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Presidio Golf Course and Clubhouse San Francisco, CA


The prestigious Presidio Golf Course opened for public play in 1995 and has quickly gained a reputation as one of the nation’s top public courses. Located just minutes from downtown San Francisco, this 18-hole course plays 6,500 yards of challenging golf winding through beautiful Eucalyptus and Monterey Pine trees in The City’s trademark hills.

Course Layout

Designed with tight fairways and strategically placed bunkers, this 18-hole “hilly” golf course offers a unique challenge for golfers of all abilities. Originally designed by Robert Wood Johnstone, the course was expanded in 1910 by Johnstone in collaboration with William McEwan, and then was redesigned and lengthened by the British firm of Fowler & Simpson in 1921.

Hours of Operation

The golf course is open to public play every day from dawn to dusk.

The Clubhouse

Unique and beautifully appointed, the Clubhouse is tucked into the oldest part of the Presidio Forest and offers a warm and pleasant atmosphere for daily lunch, weekend brunch, private banquets, and receptions.

Whether you are planning a special corporate event, a fun social celebration, or an intimate wedding reception, the Clubhouse at the Presidio Golf Course is the perfect location for your unique event.

Designed with a Craftsman-style architecture, the Clubhouse features rich cherry wood paneling, vaulted ceilings with exposed beams, a large limestone fireplace, and French doors offering sweeping views of the golf course and Presidio.

Our dedicated staff is here to assist you in planning all aspects of your event. We’ll listen to your needs, make creative suggestions to enhance your event, and help guide you in planning a successful and memorable event. We abide by the highest standards of service and offer the best in hospitality.

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    A History of the Presidio

Early History
Native Americans have called northern California region home for nearly 10,000 years. Before the arrival of the Europeans, the indigenous Ohlone/Costanoan people seasonally occupied villages in what is now the San Francisco peninsula and gathered shellfish along the Presidio’s bayshore. Archaeologists have located a shell mound in the Crissy Field area that dates back to A.D. 740. Important archaeological investigations continue in the Presidio to better understand this period. Today, descendants of the Ohlone/Costanoan people live throughout the Bay Area.
Spanish Imperial Outpost (1776 to 1821)
From 1776 to 1821, the Presidio was the Spanish empire’s northernmost military outpost and guarded California’s largest harbor from occupation by other European powers including Russia and Britain. The original colonists were 193 soldiers and their families from Sonora and Sinaloa in northern Mexico. Founded in conjunction with nearby Mission San Francisco de Asis (Mission Dolores), the Presidio was a place where native peoples encountered European and mixed-race colonists.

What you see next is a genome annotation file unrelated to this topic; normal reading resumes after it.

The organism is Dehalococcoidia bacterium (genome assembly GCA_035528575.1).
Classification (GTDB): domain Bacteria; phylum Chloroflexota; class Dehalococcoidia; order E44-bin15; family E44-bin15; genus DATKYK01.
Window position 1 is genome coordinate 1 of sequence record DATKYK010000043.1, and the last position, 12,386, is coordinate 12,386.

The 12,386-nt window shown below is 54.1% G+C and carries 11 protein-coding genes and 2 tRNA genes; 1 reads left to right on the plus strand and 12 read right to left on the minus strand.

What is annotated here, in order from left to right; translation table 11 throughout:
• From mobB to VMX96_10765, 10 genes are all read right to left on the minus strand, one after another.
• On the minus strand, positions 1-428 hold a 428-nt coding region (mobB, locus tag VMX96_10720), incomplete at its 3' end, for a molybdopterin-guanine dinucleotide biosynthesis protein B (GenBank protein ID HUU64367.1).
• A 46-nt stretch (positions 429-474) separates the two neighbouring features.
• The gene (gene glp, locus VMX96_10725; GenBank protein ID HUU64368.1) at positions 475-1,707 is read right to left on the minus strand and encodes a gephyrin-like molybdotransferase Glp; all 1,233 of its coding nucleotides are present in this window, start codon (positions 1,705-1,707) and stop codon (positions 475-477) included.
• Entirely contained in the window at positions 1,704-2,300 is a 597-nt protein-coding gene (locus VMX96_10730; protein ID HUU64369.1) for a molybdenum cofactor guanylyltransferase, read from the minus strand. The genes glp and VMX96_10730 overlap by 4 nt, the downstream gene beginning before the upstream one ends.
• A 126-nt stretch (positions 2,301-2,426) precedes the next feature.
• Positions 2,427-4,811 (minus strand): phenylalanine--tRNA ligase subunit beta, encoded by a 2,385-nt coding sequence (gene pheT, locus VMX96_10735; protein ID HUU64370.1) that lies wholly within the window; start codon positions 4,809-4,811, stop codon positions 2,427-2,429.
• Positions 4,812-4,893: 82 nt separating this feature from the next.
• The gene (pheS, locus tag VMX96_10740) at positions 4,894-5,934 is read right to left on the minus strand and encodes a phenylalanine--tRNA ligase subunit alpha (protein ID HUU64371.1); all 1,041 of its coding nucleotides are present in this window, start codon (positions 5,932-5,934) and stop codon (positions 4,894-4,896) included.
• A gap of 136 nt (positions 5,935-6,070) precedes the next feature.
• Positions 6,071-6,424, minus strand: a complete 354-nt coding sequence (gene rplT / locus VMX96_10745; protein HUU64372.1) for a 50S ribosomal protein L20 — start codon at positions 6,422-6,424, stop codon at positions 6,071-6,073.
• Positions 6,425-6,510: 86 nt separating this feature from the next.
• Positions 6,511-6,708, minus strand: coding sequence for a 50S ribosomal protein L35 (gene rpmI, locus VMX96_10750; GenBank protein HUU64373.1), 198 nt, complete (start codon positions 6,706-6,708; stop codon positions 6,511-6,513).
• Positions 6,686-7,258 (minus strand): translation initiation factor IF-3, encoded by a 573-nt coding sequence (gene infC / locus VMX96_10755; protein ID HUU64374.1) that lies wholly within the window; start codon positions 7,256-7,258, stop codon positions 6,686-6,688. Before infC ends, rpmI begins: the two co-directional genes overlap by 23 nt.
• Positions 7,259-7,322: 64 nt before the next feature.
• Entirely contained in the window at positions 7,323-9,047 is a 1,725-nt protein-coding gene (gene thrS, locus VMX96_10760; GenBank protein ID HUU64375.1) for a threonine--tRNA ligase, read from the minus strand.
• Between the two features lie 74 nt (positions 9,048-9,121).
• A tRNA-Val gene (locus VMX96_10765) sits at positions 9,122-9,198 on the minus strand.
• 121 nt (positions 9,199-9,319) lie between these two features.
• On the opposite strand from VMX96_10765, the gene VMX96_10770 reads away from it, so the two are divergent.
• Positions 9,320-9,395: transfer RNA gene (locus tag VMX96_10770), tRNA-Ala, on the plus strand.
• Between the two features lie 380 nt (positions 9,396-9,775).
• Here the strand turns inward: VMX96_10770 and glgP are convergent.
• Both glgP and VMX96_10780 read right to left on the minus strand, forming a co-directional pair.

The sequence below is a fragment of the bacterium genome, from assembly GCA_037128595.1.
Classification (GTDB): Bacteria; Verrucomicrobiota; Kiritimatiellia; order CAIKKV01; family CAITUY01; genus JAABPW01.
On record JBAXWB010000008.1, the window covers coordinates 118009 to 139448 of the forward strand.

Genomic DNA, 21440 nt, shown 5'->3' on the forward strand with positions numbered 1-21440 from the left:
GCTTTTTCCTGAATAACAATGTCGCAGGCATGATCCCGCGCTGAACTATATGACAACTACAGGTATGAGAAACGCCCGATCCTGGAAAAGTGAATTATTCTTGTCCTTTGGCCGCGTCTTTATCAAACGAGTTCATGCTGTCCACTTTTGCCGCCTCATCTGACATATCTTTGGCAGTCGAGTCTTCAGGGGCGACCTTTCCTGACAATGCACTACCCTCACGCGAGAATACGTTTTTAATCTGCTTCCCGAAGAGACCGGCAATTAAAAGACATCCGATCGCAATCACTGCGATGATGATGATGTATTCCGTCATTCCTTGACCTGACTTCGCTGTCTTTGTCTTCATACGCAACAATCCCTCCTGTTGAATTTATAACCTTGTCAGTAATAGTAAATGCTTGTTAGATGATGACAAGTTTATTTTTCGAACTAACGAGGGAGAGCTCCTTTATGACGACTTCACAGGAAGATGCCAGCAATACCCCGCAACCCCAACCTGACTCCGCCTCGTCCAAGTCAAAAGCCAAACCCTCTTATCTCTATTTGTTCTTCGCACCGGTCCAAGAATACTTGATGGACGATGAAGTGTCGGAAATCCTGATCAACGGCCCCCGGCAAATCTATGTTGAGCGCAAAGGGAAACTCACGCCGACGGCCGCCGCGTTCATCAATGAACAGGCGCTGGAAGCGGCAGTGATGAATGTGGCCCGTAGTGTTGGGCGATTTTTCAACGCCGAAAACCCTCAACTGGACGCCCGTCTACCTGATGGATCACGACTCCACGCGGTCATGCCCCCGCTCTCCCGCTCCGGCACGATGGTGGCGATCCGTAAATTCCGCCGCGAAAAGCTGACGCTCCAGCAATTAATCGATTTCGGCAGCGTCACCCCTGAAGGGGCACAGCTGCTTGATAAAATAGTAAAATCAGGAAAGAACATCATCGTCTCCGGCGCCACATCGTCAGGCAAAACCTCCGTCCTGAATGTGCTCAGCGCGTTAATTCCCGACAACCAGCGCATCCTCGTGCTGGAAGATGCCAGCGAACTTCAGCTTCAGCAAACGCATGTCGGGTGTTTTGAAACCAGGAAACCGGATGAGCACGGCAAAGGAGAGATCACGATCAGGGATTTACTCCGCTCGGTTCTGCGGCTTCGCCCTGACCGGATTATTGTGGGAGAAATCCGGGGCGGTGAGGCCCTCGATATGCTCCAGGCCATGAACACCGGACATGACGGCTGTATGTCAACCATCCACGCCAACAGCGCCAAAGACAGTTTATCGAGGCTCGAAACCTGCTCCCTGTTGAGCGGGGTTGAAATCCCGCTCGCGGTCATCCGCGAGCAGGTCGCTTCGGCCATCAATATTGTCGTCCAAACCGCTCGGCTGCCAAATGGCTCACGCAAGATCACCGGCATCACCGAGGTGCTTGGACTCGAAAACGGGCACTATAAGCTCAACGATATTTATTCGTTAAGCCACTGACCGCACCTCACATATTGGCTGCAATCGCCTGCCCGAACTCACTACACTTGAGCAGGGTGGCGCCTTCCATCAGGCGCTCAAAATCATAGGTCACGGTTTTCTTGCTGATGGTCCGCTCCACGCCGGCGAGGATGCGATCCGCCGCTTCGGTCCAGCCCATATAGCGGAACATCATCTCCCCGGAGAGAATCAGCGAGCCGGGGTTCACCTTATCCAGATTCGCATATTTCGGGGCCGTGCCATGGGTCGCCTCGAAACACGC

After an earthquake in 1812, the Presidio was rebuilt and its adobe quadrangle doubled in size. The Mesa and de Anza rooms of the Presidio Officers’ Club probably date from this rebuilding. Presidio soldiers and their families spent most of their time farming and ranching at this distant outpost.
Mexican Frontier (1822 to 1846)
In 1821, Mexico declared its independence from Spain. It took a year for the news to reach Alta California. There was no change in personnel when the Presidio changed from Spanish to Mexican sovereignty. In 1835, General Mariano Vallejo shifted Mexican forces further north to the plaza at Sonoma, and a caretaker was left in charge of the Presidio.
U.S. Army Post (1846 to 1994)
In 1846, during the Mexican-American War that was triggered by a border dispute in Texas, the 7th New York Volunteer Infantry Regiment occupied the crumbling adobes at the Presidio. The U.S. Regular Army took over the post the following year.
Post to Park (1994-present)
In 1972, the Presidio of San Francisco – then an active installation – was included within the boundaries of the Golden Gate National Recreation Area. On October 1, 1994, after the post became excess to military needs, it was transferred to the National Park Service.
Rates Effective March 2015
Non-Resident Rates
Mon – Thurs Friday Sat, Sun & Holidays
Greens Fee w/Cart $125 $145 $145
Greens Fee Walking $110 $130 $130
*Twilight w/Cart $95 $105 $105
*Twilight Walking $85 $95 $95
*Super Twilight w/Cart $49 $49 $49
*Super Twilight Walking $49 $49 $49

Northern California Resident Rates

Mon – Thurs Friday Sat, Sun & Holidays
Greens Fee w/Cart $79 $89 $99
Greens Fee Walking $64 $89 $99
*Twilight w/Cart $59 $75 $75
*Twilight Walking $49 $65 $65
*Super Twilight w/Cart $35 $39 $39
*Super Twilight Walking $35 $39 $39

San Francisco City Resident Rates

Mon – Thurs Friday Sat, Sun & Holidays
Greens Fee w/Cart $62 $72 $77
Greens Fee Walking $47 $72 $77
*Twilight w/Cart $49 $59 $59
*Twilight Walking $39 $49 $49
*Super Twilight w/Cart $30 $35 $35
*Super Twilight Walking $30 $35 $35
SF City Senior Walking $34 $72 $77
SF City Senior w/Cart $44 $72 $77

Other Special Rates

Mon – Thurs Friday Sat, Sun & Holidays
Early Bird 9 Holes w/ Cart N/A $42 $42
Early Bird 9 Holes Walking N/A $32 $32
Player’s Club Members $18 $18 $18
Junior $20 $20 $20


Pace of Play 18 Holes: 5 hrs. 15 minutes

Condition of Course: Excellent

Value: $125.00 / Military $64.00

Staff Friendliness: Good

Difficulty: Challenging

Condition Overall: A Great Course to Play

Recommended: Yes

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